Navigation Links
Majority-biased learning

This press release is available in German.

The transmission of knowledge to the next generation is a key feature of human evolution. In particular, humans tend to copy behaviour that is demonstrated by many other individuals. Chimpanzees and orangutans, two of our closest living relatives, also socially pass on traditional behaviour and culture from one generation to another. Whether and how this process resembles the human one is still largely unknown. Researchers of the Max Planck Institute for Evolutionary Anthropology in Leipzig and the Max Planck Institute for Psycholinguistics in Nijmegen have now discovered that chimpanzees are more likely to copy an action performed by a large number of individuals than an action that was performed more frequently. Two-year old children consider both the number of individuals and the frequency of the action demonstrated. For orangutans, however, none of the factors play a role.

In many animal species, behaviours and strategies are passed on from individuals to their conspecifics and potentially across groups by social learning. In chimpanzees and orangutans, whose behavioural repertoires differ from population to population, knowledge is also "transmitted" amongst individuals. In their current paper, researchers Daniel Haun, Yvonne Rekers and Michael Tomasello of the Max Planck Institutes for Evolutionary Anthropology and Psycholinguistics show how human children and chimpanzees pass on knowledge through social learning.

Initially, the researchers wanted to find out whether children and apes are more likely to copy a behaviour that has been demonstrated more often or one that has been demonstrated by more individuals. In the relevant experimental setting, 2-year-old children, chimpanzees and orangutans could receive a reward from an apparatus consisting of three differently coloured subsections if they dropped a ball into a hole. Four individuals then demonstrated an action: One individual dropped a ball into the same section three times; the three others one after the other - dropped their balls into another section. Finally, the observers were also asked to drop a ball into one of the three sections. The result: Most of the chimpanzees and 16 children chose the section that the majority of individuals had also chosen. Orangutans appeared to select a section quite randomly.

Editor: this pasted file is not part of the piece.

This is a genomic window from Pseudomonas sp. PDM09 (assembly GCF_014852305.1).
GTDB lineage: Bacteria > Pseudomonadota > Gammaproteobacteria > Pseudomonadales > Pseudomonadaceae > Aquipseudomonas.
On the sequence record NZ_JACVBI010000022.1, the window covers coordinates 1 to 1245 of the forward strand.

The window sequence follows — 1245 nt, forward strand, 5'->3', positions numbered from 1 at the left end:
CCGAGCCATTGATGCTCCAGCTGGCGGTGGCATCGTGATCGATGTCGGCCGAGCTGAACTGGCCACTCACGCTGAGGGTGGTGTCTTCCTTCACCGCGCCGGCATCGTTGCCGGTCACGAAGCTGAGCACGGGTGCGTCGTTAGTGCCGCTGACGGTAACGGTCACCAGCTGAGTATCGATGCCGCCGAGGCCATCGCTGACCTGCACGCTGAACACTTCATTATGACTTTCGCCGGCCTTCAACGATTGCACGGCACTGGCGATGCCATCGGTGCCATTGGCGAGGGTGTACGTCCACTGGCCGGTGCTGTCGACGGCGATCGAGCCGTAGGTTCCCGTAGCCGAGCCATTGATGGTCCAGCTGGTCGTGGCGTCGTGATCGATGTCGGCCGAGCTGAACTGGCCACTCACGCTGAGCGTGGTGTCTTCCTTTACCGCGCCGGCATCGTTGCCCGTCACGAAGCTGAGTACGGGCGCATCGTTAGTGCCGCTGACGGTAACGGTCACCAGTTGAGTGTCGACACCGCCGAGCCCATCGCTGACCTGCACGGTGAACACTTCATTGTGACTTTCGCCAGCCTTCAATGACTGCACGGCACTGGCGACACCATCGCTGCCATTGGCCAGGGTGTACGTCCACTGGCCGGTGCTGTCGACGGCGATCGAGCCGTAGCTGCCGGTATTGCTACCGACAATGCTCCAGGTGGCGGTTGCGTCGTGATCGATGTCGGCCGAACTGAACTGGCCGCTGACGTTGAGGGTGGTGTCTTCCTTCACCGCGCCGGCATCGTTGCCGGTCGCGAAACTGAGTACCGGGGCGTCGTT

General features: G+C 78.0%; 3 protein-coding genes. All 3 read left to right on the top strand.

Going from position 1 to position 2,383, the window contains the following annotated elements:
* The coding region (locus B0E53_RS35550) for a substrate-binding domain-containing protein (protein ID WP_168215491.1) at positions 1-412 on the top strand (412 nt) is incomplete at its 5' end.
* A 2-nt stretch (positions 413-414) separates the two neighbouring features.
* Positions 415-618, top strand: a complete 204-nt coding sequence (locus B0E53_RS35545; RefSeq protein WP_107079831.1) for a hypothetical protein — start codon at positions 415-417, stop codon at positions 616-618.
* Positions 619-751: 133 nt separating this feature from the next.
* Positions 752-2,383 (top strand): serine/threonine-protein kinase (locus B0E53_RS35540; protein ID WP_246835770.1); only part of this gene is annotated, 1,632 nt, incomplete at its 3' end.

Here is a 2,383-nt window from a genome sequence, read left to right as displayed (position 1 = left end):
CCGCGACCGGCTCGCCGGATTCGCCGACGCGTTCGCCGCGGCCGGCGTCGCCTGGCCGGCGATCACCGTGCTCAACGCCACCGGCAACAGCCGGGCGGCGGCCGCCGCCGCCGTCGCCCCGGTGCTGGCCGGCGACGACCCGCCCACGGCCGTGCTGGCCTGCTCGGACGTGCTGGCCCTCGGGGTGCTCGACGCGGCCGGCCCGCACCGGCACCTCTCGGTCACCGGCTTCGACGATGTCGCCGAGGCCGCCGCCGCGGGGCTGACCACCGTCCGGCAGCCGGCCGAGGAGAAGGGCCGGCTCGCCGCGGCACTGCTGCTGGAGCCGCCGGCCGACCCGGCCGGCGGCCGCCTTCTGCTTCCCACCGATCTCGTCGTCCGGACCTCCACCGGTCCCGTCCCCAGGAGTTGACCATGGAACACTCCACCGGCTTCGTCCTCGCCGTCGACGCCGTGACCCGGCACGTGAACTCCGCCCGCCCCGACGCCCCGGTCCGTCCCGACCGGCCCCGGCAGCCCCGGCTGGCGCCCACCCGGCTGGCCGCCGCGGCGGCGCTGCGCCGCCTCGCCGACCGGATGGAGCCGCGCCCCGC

In the second part of the study, the researchers analysed whether the frequency with which a subsection was chosen by the demonstrators had an influence on the result. The set-up was similar to the previous test, with one exception: now it was only two children, chimpanzees or orangutans who demonstrated an action. One individual dropped three balls into one of the coloured subsections and for doing this received one reward per ball. The second demonstrator dropped one ball in a differently coloured section and received one award. The result: Chimpanzees and orangutans seemed to choose randomly whereas most of the children chose the subsection into which more balls had been dropped.